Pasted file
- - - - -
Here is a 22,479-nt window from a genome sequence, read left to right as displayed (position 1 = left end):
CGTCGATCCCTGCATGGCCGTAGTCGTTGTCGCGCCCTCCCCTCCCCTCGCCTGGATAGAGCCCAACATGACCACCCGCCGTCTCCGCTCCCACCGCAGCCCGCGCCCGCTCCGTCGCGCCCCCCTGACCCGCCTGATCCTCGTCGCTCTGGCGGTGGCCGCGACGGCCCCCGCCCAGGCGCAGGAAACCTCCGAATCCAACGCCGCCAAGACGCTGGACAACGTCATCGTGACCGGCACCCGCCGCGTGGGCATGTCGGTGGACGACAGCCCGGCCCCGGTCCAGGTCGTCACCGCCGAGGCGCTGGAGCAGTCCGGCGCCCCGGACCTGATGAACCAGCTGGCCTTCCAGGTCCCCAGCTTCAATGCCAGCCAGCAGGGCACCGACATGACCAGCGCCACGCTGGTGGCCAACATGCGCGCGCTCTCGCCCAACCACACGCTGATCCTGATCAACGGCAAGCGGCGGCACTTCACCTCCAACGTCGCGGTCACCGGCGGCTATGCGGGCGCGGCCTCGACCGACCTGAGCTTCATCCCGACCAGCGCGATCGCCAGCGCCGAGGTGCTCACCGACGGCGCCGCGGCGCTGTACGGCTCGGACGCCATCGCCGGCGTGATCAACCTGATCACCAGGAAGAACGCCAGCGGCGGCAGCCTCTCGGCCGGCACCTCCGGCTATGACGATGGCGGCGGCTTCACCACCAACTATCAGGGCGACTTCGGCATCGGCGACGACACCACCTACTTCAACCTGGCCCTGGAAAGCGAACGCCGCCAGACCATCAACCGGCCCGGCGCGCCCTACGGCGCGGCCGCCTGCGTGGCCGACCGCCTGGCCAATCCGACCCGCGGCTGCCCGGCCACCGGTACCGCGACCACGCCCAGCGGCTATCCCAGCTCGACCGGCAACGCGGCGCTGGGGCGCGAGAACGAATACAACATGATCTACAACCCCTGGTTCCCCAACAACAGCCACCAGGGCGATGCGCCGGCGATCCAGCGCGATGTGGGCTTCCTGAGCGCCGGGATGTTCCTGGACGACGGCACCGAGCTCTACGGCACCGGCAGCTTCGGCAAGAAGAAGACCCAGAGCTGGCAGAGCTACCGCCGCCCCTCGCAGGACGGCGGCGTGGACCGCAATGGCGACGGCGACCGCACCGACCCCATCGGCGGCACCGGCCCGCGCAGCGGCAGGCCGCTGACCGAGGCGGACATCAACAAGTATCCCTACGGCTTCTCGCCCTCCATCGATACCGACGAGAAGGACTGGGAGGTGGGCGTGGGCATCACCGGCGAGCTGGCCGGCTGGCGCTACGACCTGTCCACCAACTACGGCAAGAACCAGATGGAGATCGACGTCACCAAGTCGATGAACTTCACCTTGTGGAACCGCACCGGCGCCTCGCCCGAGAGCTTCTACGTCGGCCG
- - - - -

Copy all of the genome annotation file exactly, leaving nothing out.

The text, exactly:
Here is a 22,479-nt window from a genome sequence, read left to right as displayed (position 1 = left end):
CGTCGATCCCTGCATGGCCGTAGTCGTTGTCGCGCCCTCCCCTCCCCTCGCCTGGATAGAGCCCAACATGACCACCCGCCGTCTCCGCTCCCACCGCAGCCCGCGCCCGCTCCGTCGCGCCCCCCTGACCCGCCTGATCCTCGTCGCTCTGGCGGTGGCCGCGACGGCCCCCGCCCAGGCGCAGGAAACCTCCGAATCCAACGCCGCCAAGACGCTGGACAACGTCATCGTGACCGGCACCCGCCGCGTGGGCATGTCGGTGGACGACAGCCCGGCCCCGGTCCAGGTCGTCACCGCCGAGGCGCTGGAGCAGTCCGGCGCCCCGGACCTGATGAACCAGCTGGCCTTCCAGGTCCCCAGCTTCAATGCCAGCCAGCAGGGCACCGACATGACCAGCGCCACGCTGGTGGCCAACATGCGCGCGCTCTCGCCCAACCACACGCTGATCCTGATCAACGGCAAGCGGCGGCACTTCACCTCCAACGTCGCGGTCACCGGCGGCTATGCGGGCGCGGCCTCGACCGACCTGAGCTTCATCCCGACCAGCGCGATCGCCAGCGCCGAGGTGCTCACCGACGGCGCCGCGGCGCTGTACGGCTCGGACGCCATCGCCGGCGTGATCAACCTGATCACCAGGAAGAACGCCAGCGGCGGCAGCCTCTCGGCCGGCACCTCCGGCTATGACGATGGCGGCGGCTTCACCACCAACTATCAGGGCGACTTCGGCATCGGCGACGACACCACCTACTTCAACCTGGCCCTGGAAAGCGAACGCCGCCAGACCATCAACCGGCCCGGCGCGCCCTACGGCGCGGCCGCCTGCGTGGCCGACCGCCTGGCCAATCCGACCCGCGGCTGCCCGGCCACCGGTACCGCGACCACGCCCAGCGGCTATCCCAGCTCGACCGGCAACGCGGCGCTGGGGCGCGAGAACGAATACAACATGATCTACAACCCCTGGTTCCCCAACAACAGCCACCAGGGCGATGCGCCGGCGATCCAGCGCGATGTGGGCTTCCTGAGCGCCGGGATGTTCCTGGACGACGGCACCGAGCTCTACGGCACCGGCAGCTTCGGCAAGAAGAAGACCCAGAGCTGGCAGAGCTACCGCCGCCCCTCGCAGGACGGCGGCGTGGACCGCAATGGCGACGGCGACCGCACCGACCCCATCGGCGGCACCGGCCCGCGCAGCGGCAGGCCGCTGACCGAGGCGGACATCAACAAGTATCCCTACGGCTTCTCGCCCTCCATCGATACCGACGAGAAGGACTGGGAGGTGGGCGTGGGCATCACCGGCGAGCTGGCCGGCTGGCGCTACGACCTGTCCACCAACTACGGCAAGAACCAGATGGAGATCGACGTCACCAAGTCGATGAACTTCACCTTGTGGAACCGCACCGGCGCCTCGCCCGAGAGCTTCTACGTCGGCCG